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Politics is Personal 

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Politics Is Personal

By Nora L. Duff

Tuesday, March 17, is election day in Chicago, and it happens to fall on one of my family's favorite holidays--Saint Patrick's Day. If my father still lived here, he wouldn't be able to get to the polling place fast enough. I can picture him in the voting booth, punching holes into that flimsy card and whispering under his breath, "Green lights, blue skies," which he says anytime all the pieces of his universe fall into place. Voting and Saint Patrick's Day--the perfect combination for him, though perhaps too combustible for the rest of us.

Luckily for me, my father doesn't vote in Chicago anymore. When I voted for Harold Washington, the resulting rift between my father and me was palpable. On the phone he barely spoke. When I stopped by my parents' house in Old Town, the air was chilly, with a few cutting remarks about the sorry state of the city directed at me. Now my father is safely adrift on the plains of Nebraska, helping farmers measure snow depth in fields by wading into the white banks.

Tip O'Neill once said, "All politics is local," and you could add to that my father's motto: "All politics is personal." Political discussions at our dinner table were not for the faint of heart. My parents rarely agreed on anything. During the last years of the Vietnam war, my father taped a large world map onto the broad shade that hung in front of our French doors, so at dinnertime we could see the countries we talked about. Someone always ended up stomping out, usually my brother--he was reading Mao's little red book at the time--or one of my sisters, bawling over capital punishment.

As election day neared, the anxiety level in our house grew, especially in mayoral election years. Much of the tension came from my father's disgust with the political pundits on TV and the radio. Every evening, after Channel Five's esteemed commentator signed off with "And I am Len O'Connor," my father could be heard replying, "And you are a bastard."

At our house, election day really began the night before. Little Joe the precinct captain arrived after dinner with a six-pack of Budweiser (my father's favorite) and a large coffee. He was a tall young man with thinning blond hair and a Camel cigarette perpetually hanging from his lower lip. I never hung around while Little Joe talked precinct business with my dad. I sensed some kind of collusion between them as they analyzed the neighborhood street by street, house by house, verifying who was nailed down and what to expect the next day. My mother couldn't stand it and before long would march upstairs, believing that voting was a private matter. "Who says it's private?" my dad asked. "That's the limey in you talking."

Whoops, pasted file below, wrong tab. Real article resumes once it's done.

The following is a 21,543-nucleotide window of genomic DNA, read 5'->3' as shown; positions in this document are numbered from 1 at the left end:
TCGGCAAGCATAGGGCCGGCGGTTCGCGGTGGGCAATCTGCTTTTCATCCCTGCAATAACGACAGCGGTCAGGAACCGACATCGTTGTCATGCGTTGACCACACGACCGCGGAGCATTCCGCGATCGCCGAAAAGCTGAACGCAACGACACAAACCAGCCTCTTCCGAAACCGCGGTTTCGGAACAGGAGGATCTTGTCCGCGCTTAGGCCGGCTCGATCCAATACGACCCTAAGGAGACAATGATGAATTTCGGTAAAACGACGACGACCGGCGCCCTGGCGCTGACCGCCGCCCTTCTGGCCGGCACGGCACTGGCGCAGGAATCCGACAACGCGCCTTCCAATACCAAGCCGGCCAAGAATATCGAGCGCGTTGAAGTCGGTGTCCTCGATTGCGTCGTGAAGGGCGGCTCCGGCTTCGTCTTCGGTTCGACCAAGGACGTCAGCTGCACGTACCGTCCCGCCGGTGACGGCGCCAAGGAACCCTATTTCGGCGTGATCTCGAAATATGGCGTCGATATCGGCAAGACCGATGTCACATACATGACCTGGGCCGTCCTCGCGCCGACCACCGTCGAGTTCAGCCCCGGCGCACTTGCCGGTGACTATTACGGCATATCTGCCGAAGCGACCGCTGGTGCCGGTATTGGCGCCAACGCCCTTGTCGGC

Other than at funerals, election day was the only time I saw my father wear a tie. (He was a manager at a trucking company on the south side.) It was always the same tie, long, black, and narrow, and he had probably had it since 1953. His dress shirt was supposed to be white but had yellowed from years of sitting in the closet. Over this outfit he wore a long, shapeless raincoat with no belt, so that he looked like a young Michael Caine in one of those working-class British films.

My father insisted we children accompany him and my mother to the polling place. He insisted we dress properly, in skirts or nice slacks and especially in good shoes. My mother believed in owning and maintaining good shoes for special occasions, which were rare. I hated mine because they were never properly broken in, and they cut deep into the backs of my heels, leaving crimson stains on my once-white anklets. "I'm not wearing these shoes!" I screamed. "I feel like I'm wearing Veg-O-Matics on my feet." But my mother was unswayed. "You know your father! Wear 'em or there'll be hell to pay!"

On election morning, before we went to school, my parents led us down the street to the American Legion Hall, two kids on their flanks and two more bringing up the rear. As we neared the polling place, my father greeted the neighbors with his sly electioneering. He didn't tell people how to vote or even that they should vote; he was much more subtle than that. He'd say, "Great day to vote!" or "Think there'll be much of a turnout?" People glided by, murmuring politely as they passed.

Waiting in line, my father usually found someone a little more willing to talk. He revered Mayor Richard J. Daley, but of his successor, Michael Bilandic, he pronounced, "Get the hook!" Of longtime congressman Sidney Yates, he said, "They'll have to roll him out in a coffin." In 1979 he asked anyone standing nearby, "What do you think of that girl Jane Byrne?" Without waiting for a reply, he offered his own opinion: "I say give the kid a chance."

Afterward, as we walked to school, we pleaded with my mother to tell us how she'd cast her vote. "I'm not telling," she said. "I don't care for everyone to know my business." My dad laughed and shook her arm. "She'll vote for who I tell her to vote for!" Spoken like a true cog in the machine. My father was in a great mood and began ruminating on the state of democracy. He stopped, lit a cigarette, and looked us over. "Who runs this country?" he bellowed. Some of us opened our mouths, but he said it first: "Us!" o

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